ASYNC Attributes Sample: Downloads Data Asynchronously
The ASYNC attributes sample creates a control that downloads data asynchronously from a URL. The control implements the IBindStatusCallback interface. Typically, you asynchronously download large binary objects or properties. This allows the control's user interface to remain unblocked during potentially lengthy network operations. The use of asynchronous downloading also gives the user a chance to abort the download. ATL uses WinInet functions internally to implement asynchronous downloading.
The ASYNC sample is the nonattributed version of this sample.
This sample code is provided to illustrate a concept and should not be used in applications or Web sites, as it may not illustrate the safest coding practices. Microsoft assumes no liability for incidental or consequential damages should the sample code be used for purposes other than as intended.
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To build and run this sample
Open the solution file async.sln.
From the Build menu, click Build Solution.
After the sample builds, open ATLAsync.htm in your Web browser and follow the instructions. This sets the ASYNC control's URL property and starts the download. As data is downloaded, you will see it displayed in the ASYNC control.
You can test the control in the ActiveX Control Test Container. For details on accessing Test Container and using it to test a control, see Testing Properties and Events with Test Container.
ASYNC creates a subclassed edit control with one property called URL. The URL property is a BSTR that represents a URL that points to data. The ASYNC sample uses the ATL CBindStatusCallback class to implement asynchronous downloading. When the control user sets the URL property, ASYNC creates a CBindStatusCallback object. The CBindStatusCallback::StartAsyncDownload method is then called and passed both the URL and a pointer to a callback function. This function, CAtlAsync::OnData, is called by the CBindStatusCallback object and is passed the binary data from the URL as it is received. CAtlAsync::OnData simply sends the received data to the subclassed edit control, where it is displayed.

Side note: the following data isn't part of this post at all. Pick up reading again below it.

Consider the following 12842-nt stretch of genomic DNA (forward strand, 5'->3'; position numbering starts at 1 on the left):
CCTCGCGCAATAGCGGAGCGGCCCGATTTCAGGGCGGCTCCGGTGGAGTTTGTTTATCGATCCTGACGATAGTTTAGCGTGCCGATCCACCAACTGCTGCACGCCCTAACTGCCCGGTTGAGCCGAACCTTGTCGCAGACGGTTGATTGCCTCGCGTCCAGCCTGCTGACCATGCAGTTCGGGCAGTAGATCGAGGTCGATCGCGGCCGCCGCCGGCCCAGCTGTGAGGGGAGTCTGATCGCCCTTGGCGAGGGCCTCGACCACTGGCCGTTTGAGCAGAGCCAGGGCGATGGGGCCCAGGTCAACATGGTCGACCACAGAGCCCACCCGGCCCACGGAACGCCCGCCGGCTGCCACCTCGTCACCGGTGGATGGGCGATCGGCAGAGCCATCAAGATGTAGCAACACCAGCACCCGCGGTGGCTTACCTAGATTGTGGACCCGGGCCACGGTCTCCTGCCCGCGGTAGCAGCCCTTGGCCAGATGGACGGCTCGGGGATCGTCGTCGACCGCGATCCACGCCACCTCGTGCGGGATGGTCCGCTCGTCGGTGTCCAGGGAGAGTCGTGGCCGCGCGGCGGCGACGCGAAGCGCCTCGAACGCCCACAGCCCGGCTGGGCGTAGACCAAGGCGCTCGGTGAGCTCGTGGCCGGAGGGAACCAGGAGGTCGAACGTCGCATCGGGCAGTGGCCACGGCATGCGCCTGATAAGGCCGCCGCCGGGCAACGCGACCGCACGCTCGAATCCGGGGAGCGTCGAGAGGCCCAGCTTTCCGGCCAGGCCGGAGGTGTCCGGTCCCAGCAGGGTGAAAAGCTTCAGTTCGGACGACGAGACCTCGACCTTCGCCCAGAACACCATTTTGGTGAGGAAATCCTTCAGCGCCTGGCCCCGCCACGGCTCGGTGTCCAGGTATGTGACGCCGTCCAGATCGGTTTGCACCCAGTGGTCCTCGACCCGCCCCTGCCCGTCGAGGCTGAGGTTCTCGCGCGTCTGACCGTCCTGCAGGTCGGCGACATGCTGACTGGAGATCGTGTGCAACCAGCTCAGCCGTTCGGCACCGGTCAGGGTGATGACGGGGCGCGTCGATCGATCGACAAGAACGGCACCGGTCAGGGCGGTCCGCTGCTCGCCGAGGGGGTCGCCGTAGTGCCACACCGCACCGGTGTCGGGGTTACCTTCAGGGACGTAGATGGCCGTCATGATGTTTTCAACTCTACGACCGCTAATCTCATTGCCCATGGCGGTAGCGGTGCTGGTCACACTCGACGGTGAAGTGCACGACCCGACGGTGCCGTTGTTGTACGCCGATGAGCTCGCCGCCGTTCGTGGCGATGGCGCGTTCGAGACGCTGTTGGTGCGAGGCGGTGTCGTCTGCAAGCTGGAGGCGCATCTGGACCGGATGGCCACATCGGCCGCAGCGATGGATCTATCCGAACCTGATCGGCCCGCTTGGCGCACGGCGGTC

For an example of how to superclass Windows controls using ATL, see the ATL SubEdit sample.
This sample uses the following keywords:
ALT_MSG_MAP; ATLTRACE ; BEGIN_COM_MAP; BEGIN_MSG_MAP; BEGIN_OBJECT_MAP; BEGIN_PROPERTY_MAP; CBindStatusCallback::Download; CComBSTR::Append; CComCoClass; CComControl; CComModule::GetClassObject; CComModule::GetLockCount; CComModule::Init; CComModule::RegisterServer; CComModule::Term; CComModule::UnregisterServer; CComObjectRoot; COM_INTERFACE_ENTRY; COM_INTERFACE_ENTRY_IMPL; DECLARE_REGISTRY_RESOURCEID; DisableThreadLibraryCalls; DLL_PROCESS_ATTACH; DLL_PROCESS_DETACH; DllMain; END_COM_MAP; END_MSG_MAP; END_OBJECT_MAP; END_PROPERTY_MAP; IDataObjectImpl; IDispatchImpl; IObjectSafetyImpl; IOleControlImpl; IOleInPlaceActiveObjectImpl; IOleInPlaceObjectWindowlessImpl; IOleInPlaceObjectWindowlessImpl::SetObjectRects; IOleObjectImpl; IPerPropertyBrowsingImpl; IPersistPropertyBagImpl; IPersistStorageImpl; IPersistStreamInitImpl; IProvideClassInfo2Impl; IQuickActivateImpl; IsWindow; IViewObjectExImpl; MESSAGE_HANDLER; OBJECT_ENTRY; PROP_ENTRY; SendMessage; USES_CONVERSION
Some of the samples, such as this one, have not been modified to reflect the changes in the Visual C++ wizards, libraries, and compiler, but still demonstrate how to complete your desired task.